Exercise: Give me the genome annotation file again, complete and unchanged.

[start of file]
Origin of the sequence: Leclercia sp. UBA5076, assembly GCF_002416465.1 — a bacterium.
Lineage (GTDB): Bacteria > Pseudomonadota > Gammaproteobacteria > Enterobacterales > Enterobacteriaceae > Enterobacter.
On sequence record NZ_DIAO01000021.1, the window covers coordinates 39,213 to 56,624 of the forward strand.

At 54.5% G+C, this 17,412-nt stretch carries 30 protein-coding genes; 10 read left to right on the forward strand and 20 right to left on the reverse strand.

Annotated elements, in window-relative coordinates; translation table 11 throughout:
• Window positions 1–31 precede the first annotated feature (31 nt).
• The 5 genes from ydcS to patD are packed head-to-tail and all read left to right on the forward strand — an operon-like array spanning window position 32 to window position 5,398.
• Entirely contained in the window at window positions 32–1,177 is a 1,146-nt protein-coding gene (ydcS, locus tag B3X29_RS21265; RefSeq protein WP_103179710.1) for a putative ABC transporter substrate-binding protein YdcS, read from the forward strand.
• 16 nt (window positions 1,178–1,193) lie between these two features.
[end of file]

Origin of the sequence: Leclercia sp. UBA5076, assembly GCF_002416465.1 — a bacterium.
Lineage (GTDB): Bacteria > Pseudomonadota > Gammaproteobacteria > Enterobacterales > Enterobacteriaceae > Enterobacter.
On sequence record NZ_DIAO01000021.1, the window covers coordinates 39,213 to 56,624 of the forward strand.

At 54.5% G+C, this 17,412-nt stretch carries 30 protein-coding genes; 10 read left to right on the forward strand and 20 right to left on the reverse strand.

Annotated elements, in window-relative coordinates; translation table 11 throughout:
• Window positions 1–31 precede the first annotated feature (31 nt).
• The 5 genes from ydcS to patD are packed head-to-tail and all read left to right on the forward strand — an operon-like array spanning window position 32 to window position 5,398.
• Entirely contained in the window at window positions 32–1,177 is a 1,146-nt protein-coding gene (ydcS, locus tag B3X29_RS21265; RefSeq protein WP_103179710.1) for a putative ABC transporter substrate-binding protein YdcS, read from the forward strand.
• 16 nt (window positions 1,178–1,193) lie between these two features.